Jacob Rockowitz: Deploying an enterprise Drupal website with minimal downtime

When it comes to slow and broken digital user experiences, none of us has any patience. When someone can’t access a website to get the information they need, they click the browser’s back button and move on to the next link in their search results. Drupal has continually improved performance by adding a powerful cache management layer to Drupal 8. Meanwhile, any time database changes are deployed to a Drupal website, the recommended and default behavior is to display the below maintenance page across the entire website including the homepage.

There are technical reasons why Drupal’s maintenance page exists – end-users don’t care about the technical reasons behind a maintenance page. End-users come to a website to get information. To their minds, if they can’t get this information immediately (from their perspective) the website is broken. Sure, the maintenance page can provide some more information and reasons why the website is unavailable. Still, a website’s digital door is temporarily shut. The expectation is that the internet superhighway is available 24/7, yet in the Drupal community we are okay with a little downtime every week or so.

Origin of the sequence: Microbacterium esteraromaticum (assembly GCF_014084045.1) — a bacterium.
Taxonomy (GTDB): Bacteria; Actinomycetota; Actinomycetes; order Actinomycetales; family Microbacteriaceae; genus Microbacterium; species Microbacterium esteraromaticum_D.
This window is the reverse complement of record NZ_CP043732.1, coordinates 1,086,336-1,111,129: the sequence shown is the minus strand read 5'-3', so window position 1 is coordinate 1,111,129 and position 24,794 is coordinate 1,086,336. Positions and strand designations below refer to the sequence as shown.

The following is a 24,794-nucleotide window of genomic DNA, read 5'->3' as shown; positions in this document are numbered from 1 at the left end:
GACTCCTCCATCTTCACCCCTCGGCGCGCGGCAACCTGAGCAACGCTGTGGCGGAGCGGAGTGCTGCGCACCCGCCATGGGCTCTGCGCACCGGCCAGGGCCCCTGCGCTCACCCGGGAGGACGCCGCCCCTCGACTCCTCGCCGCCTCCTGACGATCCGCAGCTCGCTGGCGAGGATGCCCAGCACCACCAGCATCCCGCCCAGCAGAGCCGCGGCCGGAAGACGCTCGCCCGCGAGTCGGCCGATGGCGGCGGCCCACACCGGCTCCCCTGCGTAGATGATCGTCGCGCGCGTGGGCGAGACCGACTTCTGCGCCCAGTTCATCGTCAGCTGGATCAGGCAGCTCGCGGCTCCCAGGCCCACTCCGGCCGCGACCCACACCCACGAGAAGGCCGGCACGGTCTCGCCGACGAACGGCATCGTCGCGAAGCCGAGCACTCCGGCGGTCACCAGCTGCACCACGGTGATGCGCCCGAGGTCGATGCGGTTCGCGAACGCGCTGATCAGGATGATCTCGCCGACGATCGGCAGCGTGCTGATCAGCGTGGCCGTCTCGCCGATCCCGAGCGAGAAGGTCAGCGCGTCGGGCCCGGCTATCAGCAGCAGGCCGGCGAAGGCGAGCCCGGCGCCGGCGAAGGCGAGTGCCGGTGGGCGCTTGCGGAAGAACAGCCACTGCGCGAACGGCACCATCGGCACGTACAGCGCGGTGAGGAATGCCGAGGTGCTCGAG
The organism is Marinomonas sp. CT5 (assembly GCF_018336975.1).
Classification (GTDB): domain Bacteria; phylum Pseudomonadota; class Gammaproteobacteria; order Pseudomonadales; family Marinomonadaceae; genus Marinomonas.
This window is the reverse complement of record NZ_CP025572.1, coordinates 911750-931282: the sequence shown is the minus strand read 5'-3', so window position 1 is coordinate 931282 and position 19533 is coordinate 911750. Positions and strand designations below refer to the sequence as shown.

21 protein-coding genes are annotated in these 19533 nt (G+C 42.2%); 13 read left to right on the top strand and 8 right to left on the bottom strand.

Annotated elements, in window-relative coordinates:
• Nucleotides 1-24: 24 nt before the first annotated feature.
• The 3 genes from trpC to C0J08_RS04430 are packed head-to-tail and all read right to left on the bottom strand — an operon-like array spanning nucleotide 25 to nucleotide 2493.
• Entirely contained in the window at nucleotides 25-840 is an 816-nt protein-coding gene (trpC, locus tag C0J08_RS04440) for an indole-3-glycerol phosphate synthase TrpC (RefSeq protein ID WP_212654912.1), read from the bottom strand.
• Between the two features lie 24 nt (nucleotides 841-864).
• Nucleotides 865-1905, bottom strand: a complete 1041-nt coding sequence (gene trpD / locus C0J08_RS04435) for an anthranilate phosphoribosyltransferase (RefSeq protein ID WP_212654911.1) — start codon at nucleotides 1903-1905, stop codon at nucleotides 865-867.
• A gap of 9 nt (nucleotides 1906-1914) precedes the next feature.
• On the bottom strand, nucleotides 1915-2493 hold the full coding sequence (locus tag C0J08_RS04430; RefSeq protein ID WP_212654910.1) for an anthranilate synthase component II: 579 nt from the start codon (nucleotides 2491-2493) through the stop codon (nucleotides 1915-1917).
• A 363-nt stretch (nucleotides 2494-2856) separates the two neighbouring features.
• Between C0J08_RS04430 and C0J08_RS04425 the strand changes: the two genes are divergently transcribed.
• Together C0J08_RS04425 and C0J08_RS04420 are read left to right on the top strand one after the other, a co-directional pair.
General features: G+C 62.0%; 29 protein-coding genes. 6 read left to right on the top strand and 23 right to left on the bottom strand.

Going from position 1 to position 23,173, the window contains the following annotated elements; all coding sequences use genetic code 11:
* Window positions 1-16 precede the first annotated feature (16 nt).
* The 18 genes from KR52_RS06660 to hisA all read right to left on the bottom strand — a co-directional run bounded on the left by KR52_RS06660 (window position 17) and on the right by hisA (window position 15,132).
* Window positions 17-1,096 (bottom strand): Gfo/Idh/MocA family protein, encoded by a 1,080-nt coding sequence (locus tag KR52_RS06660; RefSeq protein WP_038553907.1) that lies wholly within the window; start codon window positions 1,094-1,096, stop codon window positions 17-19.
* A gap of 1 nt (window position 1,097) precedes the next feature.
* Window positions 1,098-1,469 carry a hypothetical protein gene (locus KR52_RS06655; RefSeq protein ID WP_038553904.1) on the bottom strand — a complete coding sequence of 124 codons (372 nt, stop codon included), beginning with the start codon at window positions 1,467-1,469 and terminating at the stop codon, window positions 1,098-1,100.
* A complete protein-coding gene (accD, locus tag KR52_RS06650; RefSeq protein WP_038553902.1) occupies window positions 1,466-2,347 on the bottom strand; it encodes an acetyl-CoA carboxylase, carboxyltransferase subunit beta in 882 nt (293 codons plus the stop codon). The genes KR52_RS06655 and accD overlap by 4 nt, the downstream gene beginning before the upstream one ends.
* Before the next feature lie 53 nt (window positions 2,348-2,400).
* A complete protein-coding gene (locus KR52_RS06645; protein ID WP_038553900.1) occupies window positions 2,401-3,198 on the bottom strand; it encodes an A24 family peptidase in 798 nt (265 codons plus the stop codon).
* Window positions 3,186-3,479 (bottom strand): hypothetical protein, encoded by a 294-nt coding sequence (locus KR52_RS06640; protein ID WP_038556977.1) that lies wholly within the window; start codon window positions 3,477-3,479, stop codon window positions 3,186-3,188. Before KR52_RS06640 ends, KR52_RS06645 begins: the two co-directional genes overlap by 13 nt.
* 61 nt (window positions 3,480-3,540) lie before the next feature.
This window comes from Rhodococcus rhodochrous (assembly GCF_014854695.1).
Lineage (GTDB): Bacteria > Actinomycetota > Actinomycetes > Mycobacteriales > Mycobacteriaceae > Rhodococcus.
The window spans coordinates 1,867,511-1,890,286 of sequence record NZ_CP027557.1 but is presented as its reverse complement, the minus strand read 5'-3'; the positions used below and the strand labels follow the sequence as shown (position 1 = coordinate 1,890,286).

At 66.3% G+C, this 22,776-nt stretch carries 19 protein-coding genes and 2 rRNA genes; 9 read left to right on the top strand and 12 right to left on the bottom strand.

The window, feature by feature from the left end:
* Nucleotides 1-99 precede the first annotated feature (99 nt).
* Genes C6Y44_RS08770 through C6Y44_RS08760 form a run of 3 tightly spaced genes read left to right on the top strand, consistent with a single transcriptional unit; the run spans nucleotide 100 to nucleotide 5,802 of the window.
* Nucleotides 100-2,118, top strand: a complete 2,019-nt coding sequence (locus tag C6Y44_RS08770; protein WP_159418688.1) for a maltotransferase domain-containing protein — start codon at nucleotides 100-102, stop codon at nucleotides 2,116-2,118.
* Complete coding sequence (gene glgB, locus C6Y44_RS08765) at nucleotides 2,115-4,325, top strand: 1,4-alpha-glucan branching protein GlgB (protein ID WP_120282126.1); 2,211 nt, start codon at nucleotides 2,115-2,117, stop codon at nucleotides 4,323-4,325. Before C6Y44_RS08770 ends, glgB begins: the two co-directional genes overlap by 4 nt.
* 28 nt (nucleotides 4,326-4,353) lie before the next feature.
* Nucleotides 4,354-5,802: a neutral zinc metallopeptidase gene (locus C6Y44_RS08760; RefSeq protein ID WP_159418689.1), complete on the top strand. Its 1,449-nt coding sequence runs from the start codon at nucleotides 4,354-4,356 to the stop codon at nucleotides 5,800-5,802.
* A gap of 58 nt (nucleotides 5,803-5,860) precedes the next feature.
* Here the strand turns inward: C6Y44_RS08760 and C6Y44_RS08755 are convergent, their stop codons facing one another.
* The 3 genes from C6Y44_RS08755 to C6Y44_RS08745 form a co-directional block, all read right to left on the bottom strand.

Why does maintenance mode exist?

The best metaphor as to why Drupal needs to display a maintenance page when deploying code and database changes is…

Putting a Drupal site in maintenance mode is part of the steps to updating core, modules, and themes. Drush, Drupal’s command-line interface, automatically switches a site into maintenance mode when deploying database changes.

Drupal’s maintenance mode has been around since Drupal…Read More